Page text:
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Introducing the Report on Turkish Presidential Decrees

This is a guest post by Kayahan Cantekin, a foreign law specialist in the Global Legal Research Directorate of the Law Library of Congress.

Our new report, Turkey: Presidential Decrees is now available on law.gov. The report provides an overview of the president’s power to issue presidential decrees under the Turkish Constitution. The presidential decree is a rulemaking instrument that the president of Turkey can issue without prior authorization or delegation from the legislature. This rulemaking power was introduced to the Turkish constitutional system with the amendments adopted in 2017.

Title page of the Law Library’s report “Turkey: Presidential Decrees”

The introduction of the presidential decree is a novel and unprecedented development in the Turkish constitutional law tradition. With it, the executive is given the authority to issue rules directly without a delegation from the legislature or without being limited to issuing rules implementing statutory law. Consequently, the question of the limits of the president’s power to regulate via presidential decrees has become a focal point in legal scholarship in the last few years, with authors attempting to establish the theoretical foundations of the power and pointing out its potential risks.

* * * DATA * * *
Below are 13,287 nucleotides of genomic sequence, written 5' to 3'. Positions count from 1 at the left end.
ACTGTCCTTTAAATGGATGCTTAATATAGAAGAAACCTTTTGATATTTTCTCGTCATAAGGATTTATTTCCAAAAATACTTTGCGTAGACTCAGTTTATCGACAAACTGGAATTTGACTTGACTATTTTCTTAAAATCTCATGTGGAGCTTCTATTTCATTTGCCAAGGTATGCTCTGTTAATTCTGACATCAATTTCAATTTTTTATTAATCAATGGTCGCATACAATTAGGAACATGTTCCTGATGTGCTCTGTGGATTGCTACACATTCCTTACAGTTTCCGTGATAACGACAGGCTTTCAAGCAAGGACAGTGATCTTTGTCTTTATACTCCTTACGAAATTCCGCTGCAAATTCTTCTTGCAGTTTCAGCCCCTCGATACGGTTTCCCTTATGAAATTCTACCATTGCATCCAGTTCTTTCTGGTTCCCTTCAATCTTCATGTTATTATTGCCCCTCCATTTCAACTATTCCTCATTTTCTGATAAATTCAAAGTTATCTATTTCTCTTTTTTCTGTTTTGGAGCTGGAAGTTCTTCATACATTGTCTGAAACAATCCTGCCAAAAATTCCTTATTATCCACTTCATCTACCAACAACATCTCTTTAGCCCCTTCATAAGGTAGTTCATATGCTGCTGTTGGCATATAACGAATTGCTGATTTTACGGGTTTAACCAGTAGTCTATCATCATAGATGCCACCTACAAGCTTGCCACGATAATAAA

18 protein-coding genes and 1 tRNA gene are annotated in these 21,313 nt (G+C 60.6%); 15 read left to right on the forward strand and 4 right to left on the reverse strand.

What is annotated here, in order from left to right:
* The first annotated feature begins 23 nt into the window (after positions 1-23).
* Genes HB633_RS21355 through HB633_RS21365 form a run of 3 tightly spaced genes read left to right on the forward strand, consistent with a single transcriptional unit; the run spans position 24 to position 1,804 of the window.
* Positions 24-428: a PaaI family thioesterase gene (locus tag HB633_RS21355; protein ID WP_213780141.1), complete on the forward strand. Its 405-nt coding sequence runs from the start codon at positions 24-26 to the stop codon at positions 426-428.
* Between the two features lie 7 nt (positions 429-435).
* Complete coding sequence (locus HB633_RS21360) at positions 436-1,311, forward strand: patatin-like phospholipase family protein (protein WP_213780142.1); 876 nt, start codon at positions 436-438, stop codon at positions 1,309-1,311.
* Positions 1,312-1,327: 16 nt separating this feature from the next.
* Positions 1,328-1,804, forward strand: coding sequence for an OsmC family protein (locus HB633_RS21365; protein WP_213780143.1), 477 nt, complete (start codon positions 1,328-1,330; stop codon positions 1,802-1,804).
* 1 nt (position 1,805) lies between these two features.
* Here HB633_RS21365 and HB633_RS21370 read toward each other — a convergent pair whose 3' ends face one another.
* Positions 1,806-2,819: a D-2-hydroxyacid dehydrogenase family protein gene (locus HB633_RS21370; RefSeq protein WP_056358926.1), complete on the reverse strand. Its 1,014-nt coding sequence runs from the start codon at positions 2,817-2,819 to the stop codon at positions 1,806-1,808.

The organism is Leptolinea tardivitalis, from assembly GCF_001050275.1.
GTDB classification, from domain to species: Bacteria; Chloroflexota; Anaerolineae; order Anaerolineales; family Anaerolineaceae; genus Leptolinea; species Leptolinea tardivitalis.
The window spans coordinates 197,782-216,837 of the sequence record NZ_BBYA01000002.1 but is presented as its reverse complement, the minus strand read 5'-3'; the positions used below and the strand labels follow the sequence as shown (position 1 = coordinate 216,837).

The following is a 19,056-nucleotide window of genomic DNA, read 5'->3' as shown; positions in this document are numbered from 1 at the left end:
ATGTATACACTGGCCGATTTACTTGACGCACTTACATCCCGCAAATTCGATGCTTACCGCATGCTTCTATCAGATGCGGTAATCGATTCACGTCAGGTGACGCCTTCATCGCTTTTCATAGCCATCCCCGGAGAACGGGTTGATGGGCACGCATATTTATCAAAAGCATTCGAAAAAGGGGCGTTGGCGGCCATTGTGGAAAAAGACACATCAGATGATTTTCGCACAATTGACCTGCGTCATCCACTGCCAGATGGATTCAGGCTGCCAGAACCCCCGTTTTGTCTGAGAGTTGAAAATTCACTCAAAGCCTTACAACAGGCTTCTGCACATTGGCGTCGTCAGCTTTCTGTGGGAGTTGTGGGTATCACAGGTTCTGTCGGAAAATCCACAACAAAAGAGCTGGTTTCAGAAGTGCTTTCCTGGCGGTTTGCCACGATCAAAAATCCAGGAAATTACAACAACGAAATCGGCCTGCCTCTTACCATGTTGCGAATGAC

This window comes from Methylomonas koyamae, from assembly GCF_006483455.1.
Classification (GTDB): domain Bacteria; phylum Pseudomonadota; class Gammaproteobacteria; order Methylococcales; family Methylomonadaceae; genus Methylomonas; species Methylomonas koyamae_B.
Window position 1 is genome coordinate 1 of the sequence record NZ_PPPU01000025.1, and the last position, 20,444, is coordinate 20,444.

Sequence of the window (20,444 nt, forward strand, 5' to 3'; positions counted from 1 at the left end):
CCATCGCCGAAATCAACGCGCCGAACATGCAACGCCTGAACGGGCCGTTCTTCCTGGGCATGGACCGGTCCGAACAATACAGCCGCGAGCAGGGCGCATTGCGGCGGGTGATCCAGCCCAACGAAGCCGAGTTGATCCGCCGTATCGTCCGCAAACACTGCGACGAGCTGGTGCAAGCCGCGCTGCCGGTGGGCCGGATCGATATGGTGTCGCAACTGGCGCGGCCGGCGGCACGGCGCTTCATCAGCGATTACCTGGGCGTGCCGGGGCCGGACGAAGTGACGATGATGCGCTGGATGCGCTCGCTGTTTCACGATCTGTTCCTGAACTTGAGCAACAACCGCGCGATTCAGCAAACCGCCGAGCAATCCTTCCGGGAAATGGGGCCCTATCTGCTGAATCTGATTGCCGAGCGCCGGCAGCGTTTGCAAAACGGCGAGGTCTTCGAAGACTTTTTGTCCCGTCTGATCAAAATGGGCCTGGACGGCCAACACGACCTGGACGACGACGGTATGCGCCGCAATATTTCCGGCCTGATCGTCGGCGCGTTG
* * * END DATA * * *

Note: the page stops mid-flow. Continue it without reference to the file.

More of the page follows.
Since 2020, the Constitutional Court’s jurisprudence, created in the context of constitutional challenges brought against presidential decrees, started to shape the limits to the president’s power to issue decrees on a case-by-case basis. This jurisprudence has generated many responses in legal scholarship. Since its introduction, 89 presidential decrees have been issued, mostly regulating the organization of the central administration, but also touching on other subject matter.

The Law Library’s report surveys the recent scholarship and the foundational Constitutional Court decisions on presidential decrees, emphasizing what we know and do not know regarding the scope and limits of this novel presidential power. The report also examines a controversy that arose from President Erdogan’s use of a presidential act to withdraw Turkey from the Istanbul Convention without the consent of the legislature, based on an authority granted by a presidential decree, a development that might have implications for Turkish foreign relations law.

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